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Researchers develop first-of-its-kind sensor that allows prosthetic hands to ‘feel’

Researchers from Florida Atlantic University’s College of Engineering and Computer Science created photolithographically manufactured, highly robust liquid metal tactile sensors (LMS) and successfully incorporated them into a prosthetic hand’s fingertips, helping to restore tactile sensation with prosthetic limb use.

Devising a way to integrate hierarchical multi-finger tactile sensations has become a challenge of great interest for the field of biomedical research, as it could provide prosthetic hands with a greater level of intelligence.

Touch sensation for prosthetic hands is required to improve the experience of upper limb amputees in everyday activities. Because the amputee is not directly aware of the prosthetic fingertip forces when the afferent brain connection is destroyed, the lack of sensory feedback can be a trying issue such as when things being grasped are unintentionally crushed. Tactile sensors for prosthetic hands have received a lot of attention, but advancements in lightweight, low-cost, and robust multimodal tactile sensors are still needed.

In a new study, researchers from Florida Atlantic University’s College of Engineering and Computer Science developed highly flexible liquid metal tactile sensors (LMS), which were photolithographically produced, and successfully integrated them into a prosthetic hand’s fingertips. 

The paper states, “hierarchical tactile sensation integration from multiple fingers is a trait exhibited by people, and could be a useful technique for a haptic display to improve prosthetic hand functionality or to augment the intelligence of autonomous manipulators.”

Newly developed commercial prosthetics demonstrate a trend toward improved dexterity, although they lack tactile sensory skills while interacting with the environment and handling objects. Human hand control systems rely heavily on these touch sensations for handling objects; yet, people who have had their upper limbs amputated lack tactile sensations. 

Photolithography was used to microfabricate the LMS mold. The LMS microchannel cross-section with dimensions of 400 m x 100 m was designed using SolidWorks. The LMS was integrated into the fingertips of the i-limb Ultra prosthetic hand using distal phalanx support components. 

The i-limb’s sensorless fingertips were removed, and the new LMS-equipped fingertips were attached to the limb using the same connection points. Four alternative textures were constructed with one variable parameter- the distance between the ridges.

With individual fingers, the LMSs were able to successfully discern between varied sliding contact speeds and textures. The ability to discern between ten complex multi-textured surfaces using hierarchical tactile sensation integration from four fingertips at the same time was also exhibited. The findings of the paper suggest that these novel LMS applications to robotic hands could lead to further advancements in prosthetic hand functionality and haptic feedback.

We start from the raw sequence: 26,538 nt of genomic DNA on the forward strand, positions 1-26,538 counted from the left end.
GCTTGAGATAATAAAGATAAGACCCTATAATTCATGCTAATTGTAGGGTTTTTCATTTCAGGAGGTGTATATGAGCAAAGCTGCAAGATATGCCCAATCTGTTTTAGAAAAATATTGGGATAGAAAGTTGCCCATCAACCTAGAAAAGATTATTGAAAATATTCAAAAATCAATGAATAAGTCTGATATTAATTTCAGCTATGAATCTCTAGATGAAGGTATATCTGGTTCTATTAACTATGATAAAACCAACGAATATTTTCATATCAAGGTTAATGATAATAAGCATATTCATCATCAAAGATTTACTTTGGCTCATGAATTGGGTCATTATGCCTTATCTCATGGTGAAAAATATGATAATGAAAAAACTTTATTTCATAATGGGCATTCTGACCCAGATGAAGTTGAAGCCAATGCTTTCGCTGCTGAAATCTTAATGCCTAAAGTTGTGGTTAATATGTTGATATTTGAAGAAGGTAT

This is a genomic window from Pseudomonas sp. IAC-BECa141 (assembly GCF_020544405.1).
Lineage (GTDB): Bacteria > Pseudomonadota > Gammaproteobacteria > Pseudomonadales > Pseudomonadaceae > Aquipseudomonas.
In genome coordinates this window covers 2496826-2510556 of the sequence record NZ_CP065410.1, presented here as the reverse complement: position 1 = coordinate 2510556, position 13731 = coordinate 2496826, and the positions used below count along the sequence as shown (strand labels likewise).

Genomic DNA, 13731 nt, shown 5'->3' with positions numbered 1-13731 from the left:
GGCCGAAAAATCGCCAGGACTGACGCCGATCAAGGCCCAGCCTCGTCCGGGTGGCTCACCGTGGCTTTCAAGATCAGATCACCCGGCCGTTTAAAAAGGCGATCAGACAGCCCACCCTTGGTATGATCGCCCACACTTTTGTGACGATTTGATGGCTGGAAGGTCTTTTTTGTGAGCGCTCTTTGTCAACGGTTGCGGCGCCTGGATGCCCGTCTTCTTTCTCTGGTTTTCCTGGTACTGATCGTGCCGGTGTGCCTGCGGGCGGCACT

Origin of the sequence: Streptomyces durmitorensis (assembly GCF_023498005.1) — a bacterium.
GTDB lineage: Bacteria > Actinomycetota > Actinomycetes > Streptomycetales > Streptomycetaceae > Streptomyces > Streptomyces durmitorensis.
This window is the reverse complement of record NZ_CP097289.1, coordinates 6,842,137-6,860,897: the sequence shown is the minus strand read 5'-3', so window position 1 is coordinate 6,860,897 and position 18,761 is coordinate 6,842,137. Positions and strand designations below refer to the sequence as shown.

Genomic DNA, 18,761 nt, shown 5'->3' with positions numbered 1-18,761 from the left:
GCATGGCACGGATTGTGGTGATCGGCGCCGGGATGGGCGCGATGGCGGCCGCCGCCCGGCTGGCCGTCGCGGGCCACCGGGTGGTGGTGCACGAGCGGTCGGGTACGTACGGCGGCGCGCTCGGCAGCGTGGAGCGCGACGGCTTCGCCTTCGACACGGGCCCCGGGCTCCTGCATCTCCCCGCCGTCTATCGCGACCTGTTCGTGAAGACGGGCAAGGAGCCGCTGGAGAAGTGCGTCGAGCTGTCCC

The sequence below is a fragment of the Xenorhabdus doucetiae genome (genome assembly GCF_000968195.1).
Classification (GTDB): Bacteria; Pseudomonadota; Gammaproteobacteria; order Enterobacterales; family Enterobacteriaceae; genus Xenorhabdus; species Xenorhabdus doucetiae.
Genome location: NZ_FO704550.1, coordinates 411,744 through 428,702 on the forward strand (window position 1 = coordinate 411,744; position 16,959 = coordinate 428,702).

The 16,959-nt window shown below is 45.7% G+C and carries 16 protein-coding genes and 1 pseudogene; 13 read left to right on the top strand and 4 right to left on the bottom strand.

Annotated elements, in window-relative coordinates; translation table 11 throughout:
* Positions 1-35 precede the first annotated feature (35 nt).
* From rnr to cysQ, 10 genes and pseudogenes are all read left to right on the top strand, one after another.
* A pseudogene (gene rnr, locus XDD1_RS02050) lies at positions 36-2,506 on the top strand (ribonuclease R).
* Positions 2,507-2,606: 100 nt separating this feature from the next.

The paper concluded by stating, “due to the compliant, lightweight nature of the LMS and high classification accuracy, this paper has demonstrated the feasibility of their application to robotic hands”.

The new research findings were published in Sensors, on June 24th, 2021.

Abstract. Multifunctional flexible tactile sensors could be useful to improve the control of prosthetic hands. To that end, highly stretchable liquid metal tactile sensors (LMS) were designed, manufactured via photolithography, and incorporated into the fingertips of a prosthetic hand. Three novel contributions were made with the LMS. First, individual fingertips were used to distinguish between different speeds of sliding contact with different surfaces. Second, differences in surface textures were reliably detected during sliding contact. Third, the capacity for hierarchical tactile sensor integration was demonstrated by using four LMS signals simultaneously to distinguish between ten complex multi-textured surfaces. Four different machine learning algorithms were compared for their successful classification capabilities: K-nearest neighbor (KNN), support vector machine (SVM), random forest (RF), and neural network (NN). The time-frequency features of the LMSs were extracted to train and test the machine learning algorithms. The NN generally performed the best at the speed and texture detection with a single finger and had a 99.2 ± 0.8% accuracy to distinguish between ten different multi-textured surfaces using four LMSs from four fingers simultaneously. The capability for hierarchical multi-finger tactile sensation integration could be useful to provide a higher level of intelligence for artificial hands.

Abd MA, Paul R, Aravelli A, Bai O, Lagos L, Lin M, Engeberg ED. Hierarchical Tactile Sensation Integration from Prosthetic Fingertips Enables Multi-Texture Surface Recognition. Sensors. 2021; 21(13):4324.

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